Skip to main content

Print | PDF
Amodern 10: Disability Poetics
December 2020

EXTANT’S FLATLAND

Disability and Postphenomenological Narrative

Daniel Paul O'Brien

Introduction

This paper considers the disability of blindness and how it has been used as an opportunity to emphasise other modes of sensuous understanding through an interactive piece of theatre.  It considers the production of Flatland (2015); a pilot show created by Extant Theatre Company, which consists of blind or partially sighted members. Flatland is a show that takes place in total darkness for blind, partially, or fully sighted participants. The unique quality of this production is that everyone has a similar experience regardless of their level of sight. Participants navigate the darkened space by way of a handheld haptic compass, called an Animotus, which rotates and protrudes in different directions, prompting its user where to go. The compass guides the users to different areas of set design which are then explored through touch. As the users feel their way around these tactile sets, their presence and movement triggers different audio cues from the set and within the bone-conducting headphones that each participant is required to wear. Fundamentally this show comes alive or is activated through the user’s presence, movement and interactivity, fulfilling Ryszard Kluszczyński’s description of interactive art.

As Kluszczyński has noted, within interactive art or performance art, an artist does not create a finished piece of work but rather “produces an area of activity for the receivers whose interactive actions bring to life an artwork-event.”1 Vision and story within this artwork come by way of the body in a phenomenological capacity in accordance with Maurice Merleau-Ponty’s work on the body. As Merleau-Ponty has famously asserted, the body is our main receptor for knowing the world and having experiences. Flatland also relies upon the body’s engagement with tools through a postphenomenological understanding, which will be considered through Don Ihde’s philosophy of technology, primarily his human-technology relationships, considered in more detail later on in this work. This will be followed by a discussion of Flatland based on an interview I had with Artistic Director, Maria Oshodi, in 2015 in which the show had been run as a pilot and was being redesigned for a future release date. Extant’s work greatly contributes towards the field of disability studies and disability and the arts. Ahead of this, the following section will consider some of the ground-breaking work in disability studies, where media and technology studies are often presented in the capacity of bias ableism. What follows is a brief introduction to the marginal or sometime stereotypical representations of disability, enabling readers to rethink some of the common misconceptions between non-disabled and disabled bodies.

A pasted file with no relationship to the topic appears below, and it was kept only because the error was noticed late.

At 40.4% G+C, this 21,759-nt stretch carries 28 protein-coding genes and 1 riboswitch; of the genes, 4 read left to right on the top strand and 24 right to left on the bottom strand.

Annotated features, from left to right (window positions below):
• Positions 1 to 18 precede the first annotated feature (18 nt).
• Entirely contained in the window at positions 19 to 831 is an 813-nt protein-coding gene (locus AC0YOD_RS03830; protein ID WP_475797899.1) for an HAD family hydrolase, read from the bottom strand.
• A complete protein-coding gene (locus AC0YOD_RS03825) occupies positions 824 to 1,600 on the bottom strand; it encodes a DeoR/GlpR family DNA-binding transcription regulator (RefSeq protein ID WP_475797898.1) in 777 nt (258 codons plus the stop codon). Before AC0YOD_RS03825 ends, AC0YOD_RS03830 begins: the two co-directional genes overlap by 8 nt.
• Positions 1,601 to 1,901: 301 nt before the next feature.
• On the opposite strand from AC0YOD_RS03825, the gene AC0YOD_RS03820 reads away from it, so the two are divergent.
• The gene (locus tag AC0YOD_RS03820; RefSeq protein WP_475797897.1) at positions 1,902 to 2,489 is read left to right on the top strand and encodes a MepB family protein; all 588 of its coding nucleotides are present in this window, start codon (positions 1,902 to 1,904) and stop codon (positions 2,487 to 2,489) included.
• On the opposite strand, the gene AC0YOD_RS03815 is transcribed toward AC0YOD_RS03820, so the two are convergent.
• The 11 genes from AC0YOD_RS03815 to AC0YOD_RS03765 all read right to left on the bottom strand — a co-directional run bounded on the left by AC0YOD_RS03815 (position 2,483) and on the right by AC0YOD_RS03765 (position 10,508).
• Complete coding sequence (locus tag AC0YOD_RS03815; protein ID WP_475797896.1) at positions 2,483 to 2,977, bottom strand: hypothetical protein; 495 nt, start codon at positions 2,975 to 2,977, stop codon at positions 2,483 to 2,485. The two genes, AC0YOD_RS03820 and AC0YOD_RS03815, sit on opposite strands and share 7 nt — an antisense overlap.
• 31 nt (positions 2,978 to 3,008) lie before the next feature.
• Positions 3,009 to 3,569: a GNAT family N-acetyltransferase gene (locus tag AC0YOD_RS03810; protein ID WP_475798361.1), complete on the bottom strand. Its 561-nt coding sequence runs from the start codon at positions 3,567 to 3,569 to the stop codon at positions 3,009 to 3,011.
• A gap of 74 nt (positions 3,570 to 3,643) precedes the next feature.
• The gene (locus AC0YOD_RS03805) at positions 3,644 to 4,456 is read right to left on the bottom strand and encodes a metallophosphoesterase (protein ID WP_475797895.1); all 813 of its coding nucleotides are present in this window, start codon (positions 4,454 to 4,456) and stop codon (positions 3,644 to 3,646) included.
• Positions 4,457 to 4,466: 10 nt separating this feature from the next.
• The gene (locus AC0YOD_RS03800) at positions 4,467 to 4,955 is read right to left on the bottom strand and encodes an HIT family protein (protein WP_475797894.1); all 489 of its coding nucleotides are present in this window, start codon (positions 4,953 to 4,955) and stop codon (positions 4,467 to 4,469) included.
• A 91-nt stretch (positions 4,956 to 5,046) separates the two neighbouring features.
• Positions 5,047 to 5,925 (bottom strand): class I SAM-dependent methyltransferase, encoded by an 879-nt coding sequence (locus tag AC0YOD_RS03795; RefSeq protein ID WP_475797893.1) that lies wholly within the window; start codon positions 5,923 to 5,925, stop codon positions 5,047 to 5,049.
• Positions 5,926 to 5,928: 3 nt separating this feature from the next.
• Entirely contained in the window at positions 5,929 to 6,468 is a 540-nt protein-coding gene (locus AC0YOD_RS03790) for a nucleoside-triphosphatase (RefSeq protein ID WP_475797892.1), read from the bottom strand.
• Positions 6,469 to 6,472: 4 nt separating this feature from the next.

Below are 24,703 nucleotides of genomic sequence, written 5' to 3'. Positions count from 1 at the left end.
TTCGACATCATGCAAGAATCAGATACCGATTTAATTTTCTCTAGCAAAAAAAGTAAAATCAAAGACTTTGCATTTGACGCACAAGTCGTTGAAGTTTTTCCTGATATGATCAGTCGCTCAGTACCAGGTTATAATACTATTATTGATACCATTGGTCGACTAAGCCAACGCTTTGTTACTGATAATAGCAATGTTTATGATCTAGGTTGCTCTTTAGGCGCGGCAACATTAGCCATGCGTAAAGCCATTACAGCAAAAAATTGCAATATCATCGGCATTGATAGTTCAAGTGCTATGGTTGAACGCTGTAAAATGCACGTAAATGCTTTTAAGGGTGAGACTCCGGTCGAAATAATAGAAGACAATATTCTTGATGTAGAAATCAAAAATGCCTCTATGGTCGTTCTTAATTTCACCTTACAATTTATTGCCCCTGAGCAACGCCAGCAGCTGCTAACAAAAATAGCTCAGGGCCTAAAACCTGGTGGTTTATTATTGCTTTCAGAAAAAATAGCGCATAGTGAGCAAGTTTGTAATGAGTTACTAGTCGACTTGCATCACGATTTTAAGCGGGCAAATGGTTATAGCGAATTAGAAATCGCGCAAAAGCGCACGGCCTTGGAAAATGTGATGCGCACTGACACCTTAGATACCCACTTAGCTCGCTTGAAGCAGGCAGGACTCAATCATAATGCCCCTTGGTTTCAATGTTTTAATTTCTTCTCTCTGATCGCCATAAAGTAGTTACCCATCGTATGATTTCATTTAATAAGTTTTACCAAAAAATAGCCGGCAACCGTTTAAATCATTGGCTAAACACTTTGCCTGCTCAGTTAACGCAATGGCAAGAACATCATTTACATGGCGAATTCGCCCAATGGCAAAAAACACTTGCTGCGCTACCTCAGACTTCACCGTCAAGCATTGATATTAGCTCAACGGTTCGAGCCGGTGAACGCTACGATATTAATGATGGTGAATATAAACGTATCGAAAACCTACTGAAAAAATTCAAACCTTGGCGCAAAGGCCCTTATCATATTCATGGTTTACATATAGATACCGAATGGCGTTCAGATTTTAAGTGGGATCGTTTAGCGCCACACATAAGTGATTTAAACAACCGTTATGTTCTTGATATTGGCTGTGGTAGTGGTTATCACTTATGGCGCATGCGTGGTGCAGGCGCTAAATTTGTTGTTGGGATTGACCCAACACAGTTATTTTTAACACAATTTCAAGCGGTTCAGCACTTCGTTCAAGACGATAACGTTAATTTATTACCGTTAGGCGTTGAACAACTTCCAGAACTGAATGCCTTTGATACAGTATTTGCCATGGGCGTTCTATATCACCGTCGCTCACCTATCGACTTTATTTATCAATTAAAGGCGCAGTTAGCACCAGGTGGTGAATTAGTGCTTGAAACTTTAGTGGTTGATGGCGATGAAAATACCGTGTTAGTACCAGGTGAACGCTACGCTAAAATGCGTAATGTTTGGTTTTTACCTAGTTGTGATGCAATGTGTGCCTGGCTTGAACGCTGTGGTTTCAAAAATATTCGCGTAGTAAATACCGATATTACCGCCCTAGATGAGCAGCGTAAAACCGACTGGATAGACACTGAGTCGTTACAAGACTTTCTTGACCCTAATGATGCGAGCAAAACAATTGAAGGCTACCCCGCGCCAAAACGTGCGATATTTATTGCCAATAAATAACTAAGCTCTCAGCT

Disability Studies

Disability studies is a wide discipline, addressing insight into disability from cultural identity, tropes within mainstream media as well as lived experience. As noted, the disability that this paper predominately considers is blindness. To consider blindness, along with disability studies in general, some background commentary is required to appraise how far the discipline has come in recent years. Professor and author, Georgina Kleege, who was diagnosed with blindness at childhood, discusses some of these issues in her chapter “Visuality” from the book Keywords for Disability Studies.2 Within her work, Kleege highlights the cultural visibility of disability as something that has been historically problematic. As she notes, a “persistent theme in this work is a counterpoint between the desire to see disability framed in culturally appropriate ways and to banish unsightly versions of disability from view.”3 Kleege highlights how disability is something that has historically been seen and unseen both in slighting ways. For example, during the eighteenth and nineteenth century, Kleege discusses how it was commonplace for the general public to go to exhibitions to schools for the deaf and the blind.

While the goal of these exhibitions was to raise public awareness about the educational capacities of disabled people and to encourage public support of the institutions, these practices can be compared to the popular entertainment of the freak show, where people with anomalous embodiments were displayed in ways that made them appear wondrous, exotic, or subhuman.4

This, as Kleege goes onto discuss, was exacerbated by so-called “‘ugly laws,’ which sought to cleanse public space of the unsightliness of disabled bodies.”5 Although this declined in the twentieth century, other negative connotations of visual disability were, and in some cases, still remain apparent. As Kleege states, “charitable organizations seeking to cure or prevent various disabling conditions continue to display disabled bodies in posters and telethons in ways meant to inspire pity and promote donations.”6 Consequentially, as Kleege asserts, this has caused many people with disabilities to feel overlooked or evoke a sense of being seen and stared at without being heard, creating a sense of otherness towards the disabled body.